Agatha Trunchbull was used to screaming children. She was used to their sobs as she shoved them roughly into the Chokie, used to the way their ugly little faces screwed up before they were about to let out some piteous wail. They were like animals, and she treated them like animals. No, they were less than animals. Animals she could handle, with the exception of nasty creatures like black cats and snakes. Dogs were alright on occasion, and she liked the idea of hyenas and bears – predators were sensible creatures. But children? No. They were useless, disgusting things, with their grubby hands and obnoxious giggling. It had taken all her willpower over the years not to throw Jenny out onto the street when the girl became insufferable. Frankly it seemed that Jenny hadn’t grown up at all, but was now just a child in a woman’s body. Playing all day with colored paper and teaching the little snots rhymes instead of grammar rules. Nonsense, the lot of it. And so Agatha Trunchbull went about her days without a second glance at the children she terrorized, throwing one after another through windows, over fences and of course, into the formidable prison that was the Chokie. Nothing a child ever did surprised her, not begging, or pleading, or threats to “Tell my Mommy”, or offers to betray their guiltier comrades. Nothing could move her. Not until Rosa.
Rosa was a second grader, sent by her aging grandfather to the school. She was Italian, an immigrant from a very young age, whose speech still held the slightest trace of an accent. Her odd pronunciations intrigued the other children, something Trunchbull resented, and so at the first opportunity she cornered the girl. In front of all the child’s classmates, she humiliated the child by forcing her to pronounce word after word until she could do it without an accent. When Rosa finally slipped up, unable to say the word “Utilitarianism” correctly, Trunchbull grabbed the girl by her long black braid and dragged her to the Chokie. The girl didn’t cry, which was frustrating. Trunchbull wanted her in tears, because it ensured that she would understand who was really in charge of running the school. It certainly wasn’t her idiot teacher: Jenny didn’t have a forceful bone in her body. No, Agatha Trunchbull was the one and only force keeping the school in line, and she made sure everyone knew it. Rosa was no different. As Trunchbull locked the Chokie, she pondered the amount of time the little girl would need to get the picture of how things were run. An hour, maybe two. Trunchbull decided to make it three, just for good measure. She settled at her desk and had just begun reading a stack of papers when the strangest sound met her ears.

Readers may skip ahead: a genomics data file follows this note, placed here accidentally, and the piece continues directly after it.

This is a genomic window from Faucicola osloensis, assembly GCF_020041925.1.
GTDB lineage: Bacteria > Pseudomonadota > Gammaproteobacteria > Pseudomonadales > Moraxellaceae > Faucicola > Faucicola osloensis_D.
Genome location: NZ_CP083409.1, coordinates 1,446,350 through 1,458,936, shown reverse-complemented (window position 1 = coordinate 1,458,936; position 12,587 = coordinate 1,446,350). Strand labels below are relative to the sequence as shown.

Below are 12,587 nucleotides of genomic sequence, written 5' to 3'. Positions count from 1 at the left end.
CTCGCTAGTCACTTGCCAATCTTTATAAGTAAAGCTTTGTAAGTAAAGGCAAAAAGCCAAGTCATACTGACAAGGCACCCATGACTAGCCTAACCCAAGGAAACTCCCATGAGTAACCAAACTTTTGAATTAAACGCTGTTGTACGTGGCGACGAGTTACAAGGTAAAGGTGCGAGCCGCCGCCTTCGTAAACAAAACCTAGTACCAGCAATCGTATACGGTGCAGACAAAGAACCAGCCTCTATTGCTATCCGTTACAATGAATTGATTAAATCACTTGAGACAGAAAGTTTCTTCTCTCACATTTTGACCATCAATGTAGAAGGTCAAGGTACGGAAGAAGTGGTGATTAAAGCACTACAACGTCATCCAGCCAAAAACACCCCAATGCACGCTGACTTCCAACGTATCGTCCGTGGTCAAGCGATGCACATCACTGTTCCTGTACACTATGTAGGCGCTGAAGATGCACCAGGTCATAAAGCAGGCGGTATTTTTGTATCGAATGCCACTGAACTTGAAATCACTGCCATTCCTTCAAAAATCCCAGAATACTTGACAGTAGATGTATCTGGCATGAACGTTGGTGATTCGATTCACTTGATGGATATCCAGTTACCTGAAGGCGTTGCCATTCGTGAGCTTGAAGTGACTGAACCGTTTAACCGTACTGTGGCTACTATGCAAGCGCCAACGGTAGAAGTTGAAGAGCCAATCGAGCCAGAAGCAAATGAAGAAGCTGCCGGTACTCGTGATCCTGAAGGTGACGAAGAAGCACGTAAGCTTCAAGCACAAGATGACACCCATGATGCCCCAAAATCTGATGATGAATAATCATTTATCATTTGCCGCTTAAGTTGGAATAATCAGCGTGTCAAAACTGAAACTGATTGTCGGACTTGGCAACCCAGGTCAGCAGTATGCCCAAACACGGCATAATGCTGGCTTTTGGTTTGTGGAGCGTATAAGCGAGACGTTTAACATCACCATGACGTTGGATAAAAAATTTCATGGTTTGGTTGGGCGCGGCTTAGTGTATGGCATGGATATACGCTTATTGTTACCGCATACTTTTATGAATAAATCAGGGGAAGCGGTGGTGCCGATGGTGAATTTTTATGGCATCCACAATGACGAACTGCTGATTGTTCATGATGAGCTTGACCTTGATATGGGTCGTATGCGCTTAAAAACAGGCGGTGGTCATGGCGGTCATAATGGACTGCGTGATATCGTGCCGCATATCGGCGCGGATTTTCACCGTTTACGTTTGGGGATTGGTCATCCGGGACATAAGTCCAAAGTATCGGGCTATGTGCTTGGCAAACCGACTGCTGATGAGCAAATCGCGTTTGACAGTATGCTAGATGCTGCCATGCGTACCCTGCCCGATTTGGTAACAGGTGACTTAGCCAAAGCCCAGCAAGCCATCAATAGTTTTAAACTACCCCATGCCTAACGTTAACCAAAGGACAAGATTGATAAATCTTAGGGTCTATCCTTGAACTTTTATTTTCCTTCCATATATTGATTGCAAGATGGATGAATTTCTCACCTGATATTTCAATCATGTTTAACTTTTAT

“Vergin, tutto amor, o madre di bontade, madre pia, madre pia – Ascolta, dolce Maria, la voce dell’ pecator”
The girl was singing. The sound of her sweet treble voice drifted from the cement-and-nail filled closet, without a single tremor to indicate fear. She sang the Italian words as if taunting Trunchbull, as though saying, “This is my language, a language you will never understand and cannot take from me”. Trunchbull felt her fists clench. She ignored the sound, trying to block it out, but the voice went on and on, one song following the next.
“Caro mio ben, credimi almen, senza di te languische il cor”
“Se tu m’ami, se tu sospiri sol per me, gentil pastor”
“O del mio dolce ardor, bramato oggetto”
Finally, Trunchbull had had enough. The girl’s voice showed no signs of tiring, and after an entire hour of Italian songs she unlocked the door and dragged the girl out. “Well, have you learned your lesson?”
Rosa nodded gravely. Trunchbull sniffed, then escorted the girl roughly back to her class. Practically throwing her through the doorway, she raised her voice so the whole class could hear. “Make sure she never speaks a word of that filthy language again, not in this school, not ever.”
Ms. Honey nodded, her doe eyes wide and frightened. Weakling. Trunchbull stalked back to her office, determined to forget about the whole thing, but it was not that easy. As she tried to work fragments of songs kept invading her mind, and she caught herself humming more than once. Even that night, after she went home, the songs remained firmly implanted in her head. They refused to leave for weeks, returning from her memories at the most inconvenient times.
“Che fiero costume d’aligero nume, che a forza di pene si faccia adorar”
“Tu lo sai, quanto t’amai, tu lo sai, lo sai crudel”
From that day forward she kept a safe distance from the little Italian girl. It was not worth it to put up with the songs, the horrible tunes that embedded so deeply in her mind. She had other children to punish, ones whose screams left her cold and unshaken. Rosa was safe from her, safe thanks to the songs her family taught her and her determination to just keep on singing. There are some weapons even Agatha Trunchbull could never have expected, and twenty-four Italian songs in a row had more effect than any bomb or explosive.